Clinical UM Guideline
|Subject:||Hospital Beds and Accessories|
|Guideline #:||CG-DME-15||Current Effective Date:||10/06/2015|
|Status:||Reviewed||Last Review Date:||08/06/2015|
This document addresses hospital beds, a specialty bed used primarily in the treatment of individuals with an illness or injury. Hospital bed accessories are durable medical equipment items used in conjunction with a hospital bed.
Note: Please see the following related document for additional information:
A fixed height hospital bed is considered medically necessary if one or more of the following criteria are met:
A variable height hospital bed is considered medically necessary if the individual meets one or more of the criteria for a fixed height hospital bed and requires a bed height different than a fixed height hospital bed to permit transfers to chair, wheelchair, or standing position. This includes, but is not limited to:
A semi-electric hospital bed is considered medically necessary if the individual meets one or more of the criteria for a fixed height bed and requires frequent changes in body position or has an immediate need for a change in body position.
A heavy-duty, extra-wide hospital bed is considered medically necessary if the individual meets one or more of the criteria for a fixed height hospital bed and the individual's weight is more than 350 pounds, but does not exceed 600 pounds.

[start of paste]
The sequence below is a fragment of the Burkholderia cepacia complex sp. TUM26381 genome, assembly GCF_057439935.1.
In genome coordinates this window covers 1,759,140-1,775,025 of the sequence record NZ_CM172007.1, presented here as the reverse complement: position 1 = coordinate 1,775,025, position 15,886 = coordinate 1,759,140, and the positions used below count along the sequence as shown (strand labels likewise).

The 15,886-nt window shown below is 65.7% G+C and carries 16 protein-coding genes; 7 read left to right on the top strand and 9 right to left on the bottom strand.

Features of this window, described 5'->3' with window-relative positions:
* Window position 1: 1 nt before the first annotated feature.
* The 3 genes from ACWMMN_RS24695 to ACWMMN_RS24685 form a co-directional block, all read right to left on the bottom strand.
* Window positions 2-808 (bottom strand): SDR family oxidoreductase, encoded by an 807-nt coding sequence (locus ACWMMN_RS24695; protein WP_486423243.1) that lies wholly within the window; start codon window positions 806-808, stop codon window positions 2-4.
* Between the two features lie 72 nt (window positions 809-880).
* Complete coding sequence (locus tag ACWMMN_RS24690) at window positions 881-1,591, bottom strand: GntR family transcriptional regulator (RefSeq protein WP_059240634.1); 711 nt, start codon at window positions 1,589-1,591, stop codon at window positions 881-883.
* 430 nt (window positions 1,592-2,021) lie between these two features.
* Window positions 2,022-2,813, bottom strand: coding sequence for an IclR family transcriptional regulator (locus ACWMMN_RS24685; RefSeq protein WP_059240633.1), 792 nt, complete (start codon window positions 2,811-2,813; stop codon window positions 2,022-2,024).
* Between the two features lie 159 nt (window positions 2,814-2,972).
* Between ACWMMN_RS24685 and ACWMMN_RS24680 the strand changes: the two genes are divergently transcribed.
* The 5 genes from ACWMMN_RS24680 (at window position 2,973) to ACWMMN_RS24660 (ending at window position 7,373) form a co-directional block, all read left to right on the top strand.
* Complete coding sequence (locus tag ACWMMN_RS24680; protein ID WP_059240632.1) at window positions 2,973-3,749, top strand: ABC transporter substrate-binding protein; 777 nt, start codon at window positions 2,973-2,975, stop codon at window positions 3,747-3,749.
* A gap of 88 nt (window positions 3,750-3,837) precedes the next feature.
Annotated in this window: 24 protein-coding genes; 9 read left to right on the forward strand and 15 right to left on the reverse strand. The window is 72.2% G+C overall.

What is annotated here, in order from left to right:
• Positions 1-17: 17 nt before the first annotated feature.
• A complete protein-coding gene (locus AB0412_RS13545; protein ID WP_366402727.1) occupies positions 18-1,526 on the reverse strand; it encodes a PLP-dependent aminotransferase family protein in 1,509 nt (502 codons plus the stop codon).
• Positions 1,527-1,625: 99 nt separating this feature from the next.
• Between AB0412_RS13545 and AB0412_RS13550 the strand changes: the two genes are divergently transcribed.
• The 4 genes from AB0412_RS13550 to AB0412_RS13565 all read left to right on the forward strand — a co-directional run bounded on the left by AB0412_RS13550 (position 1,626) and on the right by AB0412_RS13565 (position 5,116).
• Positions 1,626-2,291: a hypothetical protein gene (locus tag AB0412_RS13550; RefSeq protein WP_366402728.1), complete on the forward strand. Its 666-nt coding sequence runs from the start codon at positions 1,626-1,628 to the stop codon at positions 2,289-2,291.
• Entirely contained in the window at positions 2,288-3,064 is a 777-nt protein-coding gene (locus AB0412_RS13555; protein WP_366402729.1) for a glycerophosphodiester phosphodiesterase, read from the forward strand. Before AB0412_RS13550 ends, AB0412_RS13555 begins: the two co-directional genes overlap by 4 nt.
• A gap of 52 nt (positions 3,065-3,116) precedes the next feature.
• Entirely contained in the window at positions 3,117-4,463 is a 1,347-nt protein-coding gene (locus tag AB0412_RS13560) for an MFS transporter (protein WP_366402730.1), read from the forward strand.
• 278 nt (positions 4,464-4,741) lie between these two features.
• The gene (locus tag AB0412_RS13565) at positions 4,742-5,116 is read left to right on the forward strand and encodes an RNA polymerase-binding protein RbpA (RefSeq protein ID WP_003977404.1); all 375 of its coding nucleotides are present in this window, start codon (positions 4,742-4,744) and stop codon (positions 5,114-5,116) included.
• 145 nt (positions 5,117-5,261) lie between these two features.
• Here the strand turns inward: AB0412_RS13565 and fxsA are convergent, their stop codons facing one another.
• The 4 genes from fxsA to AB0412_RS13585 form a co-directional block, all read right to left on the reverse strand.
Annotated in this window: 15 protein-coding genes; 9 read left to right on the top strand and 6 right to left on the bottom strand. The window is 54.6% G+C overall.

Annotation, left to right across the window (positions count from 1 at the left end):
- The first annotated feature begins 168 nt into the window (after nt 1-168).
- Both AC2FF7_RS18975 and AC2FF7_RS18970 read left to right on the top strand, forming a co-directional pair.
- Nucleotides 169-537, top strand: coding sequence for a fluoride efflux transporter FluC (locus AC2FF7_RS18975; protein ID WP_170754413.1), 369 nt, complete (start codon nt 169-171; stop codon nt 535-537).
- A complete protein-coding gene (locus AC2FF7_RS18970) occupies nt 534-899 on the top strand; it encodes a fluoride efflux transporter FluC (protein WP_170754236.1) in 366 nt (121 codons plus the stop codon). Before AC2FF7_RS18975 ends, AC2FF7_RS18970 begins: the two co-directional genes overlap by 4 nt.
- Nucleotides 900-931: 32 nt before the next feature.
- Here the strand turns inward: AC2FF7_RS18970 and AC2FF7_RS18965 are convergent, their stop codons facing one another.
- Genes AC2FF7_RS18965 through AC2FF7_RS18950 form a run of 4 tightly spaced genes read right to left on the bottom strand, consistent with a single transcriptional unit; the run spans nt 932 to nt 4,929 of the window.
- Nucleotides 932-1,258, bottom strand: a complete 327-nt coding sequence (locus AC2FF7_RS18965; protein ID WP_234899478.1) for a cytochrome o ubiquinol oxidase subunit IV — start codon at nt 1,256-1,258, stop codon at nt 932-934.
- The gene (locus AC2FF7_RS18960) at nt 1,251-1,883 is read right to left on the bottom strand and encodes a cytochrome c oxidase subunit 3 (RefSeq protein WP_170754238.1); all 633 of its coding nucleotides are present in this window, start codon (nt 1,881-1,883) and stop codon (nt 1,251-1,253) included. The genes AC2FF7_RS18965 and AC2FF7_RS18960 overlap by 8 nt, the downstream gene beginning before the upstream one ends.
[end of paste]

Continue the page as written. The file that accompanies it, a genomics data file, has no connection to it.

An extra heavy-duty hospital bed is considered medically necessary if the individual meets one or more of the criteria for a hospital bed and the individual's weight exceeds 600 pounds.
An enclosed crib or enclosed bed is considered medically necessary for individuals with seizures, disorientation, vertigo, and neurological disorders, where the individual needs to be restrained to bed. Clinical documentation must be provided that states less invasive strategies (i.e., bed rails, bed rail protectors, or environmental modifications) have been tried and have not been successful.
A request for a hospital grade, pediatric crib will be reviewed for medical necessity on an individual basis.
Not Medically Necessary:
If the above criteria are not met, the hospital bed will be considered not medically necessary.
A total electric hospital bed is considered not medically necessary. The height adjustment feature is considered to be a convenience feature.
Ordinary (Non-Hospital) beds are considered not medically necessary. An ordinary bed does not meet the definition of durable medical equipment as it is not primarily medical in nature and is not primarily used in the treatment of a disease or injury.
Power or manual lounge beds are considered not medically necessary since they are not primarily medical in nature and are considered to be a comfort or convenience item.
Trapeze equipment is considered medically necessary if the individual is confined to bed and needs this device to sit up because of a respiratory condition, to change body position for other medical reasons, or to get in or out of bed. Heavy duty trapeze equipment is considered medically necessary if the individual meets the criteria for regular trapeze equipment and weighs more than 250 pounds.